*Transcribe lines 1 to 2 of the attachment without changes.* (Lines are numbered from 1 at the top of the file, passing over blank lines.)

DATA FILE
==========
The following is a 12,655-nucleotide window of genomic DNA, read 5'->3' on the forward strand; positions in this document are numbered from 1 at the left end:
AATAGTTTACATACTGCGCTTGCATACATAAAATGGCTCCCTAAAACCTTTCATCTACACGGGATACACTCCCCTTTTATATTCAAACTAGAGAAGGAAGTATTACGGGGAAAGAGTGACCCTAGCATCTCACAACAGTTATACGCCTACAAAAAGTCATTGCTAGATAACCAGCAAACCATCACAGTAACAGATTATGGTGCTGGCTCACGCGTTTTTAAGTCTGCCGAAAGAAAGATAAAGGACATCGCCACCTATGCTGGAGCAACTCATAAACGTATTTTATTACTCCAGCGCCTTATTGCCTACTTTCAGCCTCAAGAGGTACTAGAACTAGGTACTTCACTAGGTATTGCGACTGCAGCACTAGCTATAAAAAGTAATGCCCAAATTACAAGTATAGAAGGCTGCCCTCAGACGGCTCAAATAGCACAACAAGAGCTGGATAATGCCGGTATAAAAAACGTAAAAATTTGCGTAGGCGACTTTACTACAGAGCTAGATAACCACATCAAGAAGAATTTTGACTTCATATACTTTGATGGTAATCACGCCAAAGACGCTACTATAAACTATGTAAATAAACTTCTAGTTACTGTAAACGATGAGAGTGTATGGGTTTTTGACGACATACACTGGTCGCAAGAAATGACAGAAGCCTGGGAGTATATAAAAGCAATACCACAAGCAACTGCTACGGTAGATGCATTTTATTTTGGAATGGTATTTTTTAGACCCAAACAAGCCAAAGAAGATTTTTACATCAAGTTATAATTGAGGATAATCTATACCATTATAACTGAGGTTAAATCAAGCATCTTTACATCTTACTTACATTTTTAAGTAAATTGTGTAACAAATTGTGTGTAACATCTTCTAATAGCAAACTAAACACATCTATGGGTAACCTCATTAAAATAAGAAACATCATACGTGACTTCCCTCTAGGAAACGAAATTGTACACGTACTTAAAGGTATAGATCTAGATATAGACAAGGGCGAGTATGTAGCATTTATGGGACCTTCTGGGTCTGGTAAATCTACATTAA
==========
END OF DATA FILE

The following is a 12,655-nucleotide window of genomic DNA, read 5'->3' on the forward strand; positions in this document are numbered from 1 at the left end:
AATAGTTTACATACTGCGCTTGCATACATAAAATGGCTCCCTAAAACCTTTCATCTACACGGGATACACTCCCCTTTTATATTCAAACTAGAGAAGGAAGTATTACGGGGAAAGAGTGACCCTAGCATCTCACAACAGTTATACGCCTACAAAAAGTCATTGCTAGATAACCAGCAAACCATCACAGTAACAGATTATGGTGCTGGCTCACGCGTTTTTAAGTCTGCCGAAAGAAAGATAAAGGACATCGCCACCTATGCTGGAGCAACTCATAAACGTATTTTATTACTCCAGCGCCTTATTGCCTACTTTCAGCCTCAAGAGGTACTAGAACTAGGTACTTCACTAGGTATTGCGACTGCAGCACTAGCTATAAAAAGTAATGCCCAAATTACAAGTATAGAAGGCTGCCCTCAGACGGCTCAAATAGCACAACAAGAGCTGGATAATGCCGGTATAAAAAACGTAAAAATTTGCGTAGGCGACTTTACTACAGAGCTAGATAACCACATCAAGAAGAATTTTGACTTCATATACTTTGATGGTAATCACGCCAAAGACGCTACTATAAACTATGTAAATAAACTTCTAGTTACTGTAAACGATGAGAGTGTATGGGTTTTTGACGACATACACTGGTCGCAAGAAATGACAGAAGCCTGGGAGTATATAAAAGCAATACCACAAGCAACTGCTACGGTAGATGCATTTTATTTTGGAATGGTATTTTTTAGACCCAAACAAGCCAAAGAAGATTTTTACATCAAGTTATAATTGAGGATAATCTATACCATTATAACTGAGGTTAAATCAAGCATCTTTACATCTTACTTACATTTTTAAGTAAATTGTGTAACAAATTGTGTGTAACATCTTCTAATAGCAAACTAAACACATCTATGGGTAACCTCATTAAAATAAGAAACATCATACGTGACTTCCCTCTAGGAAACGAAATTGTACACGTACTTAAAGGTATAGATCTAGATATAGACAAGGGCGAGTATGTAGCATTTATGGGACCTTCTGGGTCTGGTAAATCTACATTAA